• Skin rashes
  • Thinning hair

These side effects can be severe and can make treatment with interferon hard for many people to tolerate. Most side effects don’t last long after the treatment stops, but fatigue can last longer. Other rare long-term effects include damage to nerves, including those in the brain and spinal cord.

Other drugs that boost the immune system

Some other drugs boost the immune system in a non-specific way, similar to cytokines. But unlike cytokines, these drugs are not naturally found in the body.

Immune checkpoint inhibitors

These drugs target molecules like PD-1, PD-L1, and CTLA-4, which normally help keep the immune system in check. While these checkpoint proteins are important in stopping the immune system from attacking normal cells, they can also stop it from attacking cancer cells. These drugs help boost the immune response against some cancers. For more on these drugs, see “Immune checkpoint inhibitors to treat cancer.”

Thalidomide, lenalidomide, and pomalidomide

Thalidomide (Thalomid®), lenalidomide (Revlimid®), and pomalidomide (Pomalyst®) are known as immunomodulating drugs (or IMiDs). They are thought to work in a general way by boosting the immune system, although it’s not exactly clear how they do this. These drugs are used to treat multiple myeloma and some other cancers.

The drugs can cause side effects such as drowsiness, fatigue, constipation, low blood cell counts, and neuropathy (painful nerve damage). There is also an increased risk of serious blood clots (that start in the leg and can travel to the lungs). These tend to be more likely with thalidomide than with the other drugs.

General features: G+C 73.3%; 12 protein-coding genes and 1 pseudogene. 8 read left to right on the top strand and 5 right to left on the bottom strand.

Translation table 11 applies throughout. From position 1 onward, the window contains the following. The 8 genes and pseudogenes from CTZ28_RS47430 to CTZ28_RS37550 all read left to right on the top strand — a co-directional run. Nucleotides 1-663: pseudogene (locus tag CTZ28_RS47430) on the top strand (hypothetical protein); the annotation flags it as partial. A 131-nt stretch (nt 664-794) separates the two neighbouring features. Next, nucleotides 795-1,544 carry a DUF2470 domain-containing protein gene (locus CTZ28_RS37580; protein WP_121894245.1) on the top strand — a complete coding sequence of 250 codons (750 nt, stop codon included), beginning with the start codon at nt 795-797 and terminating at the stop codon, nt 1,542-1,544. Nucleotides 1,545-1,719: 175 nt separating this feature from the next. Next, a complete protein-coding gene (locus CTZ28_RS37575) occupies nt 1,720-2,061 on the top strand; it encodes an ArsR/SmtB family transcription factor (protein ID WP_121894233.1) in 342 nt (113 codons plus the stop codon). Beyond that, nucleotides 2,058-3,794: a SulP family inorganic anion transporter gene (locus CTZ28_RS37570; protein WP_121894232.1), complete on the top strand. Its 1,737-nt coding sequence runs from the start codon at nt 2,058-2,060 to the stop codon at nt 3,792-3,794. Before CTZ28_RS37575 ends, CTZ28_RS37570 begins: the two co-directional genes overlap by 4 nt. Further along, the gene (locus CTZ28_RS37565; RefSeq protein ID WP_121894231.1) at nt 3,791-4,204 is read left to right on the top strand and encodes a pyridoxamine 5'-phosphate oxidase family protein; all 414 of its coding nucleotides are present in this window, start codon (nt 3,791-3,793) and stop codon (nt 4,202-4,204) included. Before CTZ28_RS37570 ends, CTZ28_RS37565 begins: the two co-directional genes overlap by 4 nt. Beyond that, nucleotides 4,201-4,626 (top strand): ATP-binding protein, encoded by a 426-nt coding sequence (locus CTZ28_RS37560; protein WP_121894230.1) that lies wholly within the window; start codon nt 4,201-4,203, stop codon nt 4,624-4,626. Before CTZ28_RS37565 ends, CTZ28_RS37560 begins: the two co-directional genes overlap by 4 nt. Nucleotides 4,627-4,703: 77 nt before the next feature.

These drugs can also cause severe birth defects if taken during pregnancy.

Bacille Calmette-Guérin

Bacille Calmette-Guérin (BCG) is a germ that doesn’t cause serious disease in humans, but it does infect human tissues and helps activate the immune system. This makes BCG useful as a form of cancer immunotherapy. BCG was one of the earliest immunotherapies used against cancer and is still being used today.

BCG is used to treat early stage bladder cancer. It is a liquid put into the bladder through a catheter. BCG attracts the body’s immune system cells to the bladder, where they can attack the bladder cancer cells. Treatment with BCG can cause symptoms that are like having the flu, such as fever, chills, and fatigue. It can also cause a burning feeling in the bladder.

BCG can also be used to treat some melanoma skin cancers by injecting it directly into the tumors.

Imiquimod

Imiquimod (Zyclara®) is a drug that is applied to the skin as a cream. It stimulates a local immune response against skin cancer cells. It is used to treat some very early stage skin cancers (or pre-cancers), especially if they are in sensitive areas such as on the face.

The cream is applied anywhere from once a day to twice a week for several months. Some people have serious skin reactions to this drug.


Last Medical Review: 07/23/2015
Last Revised: 07/23/2015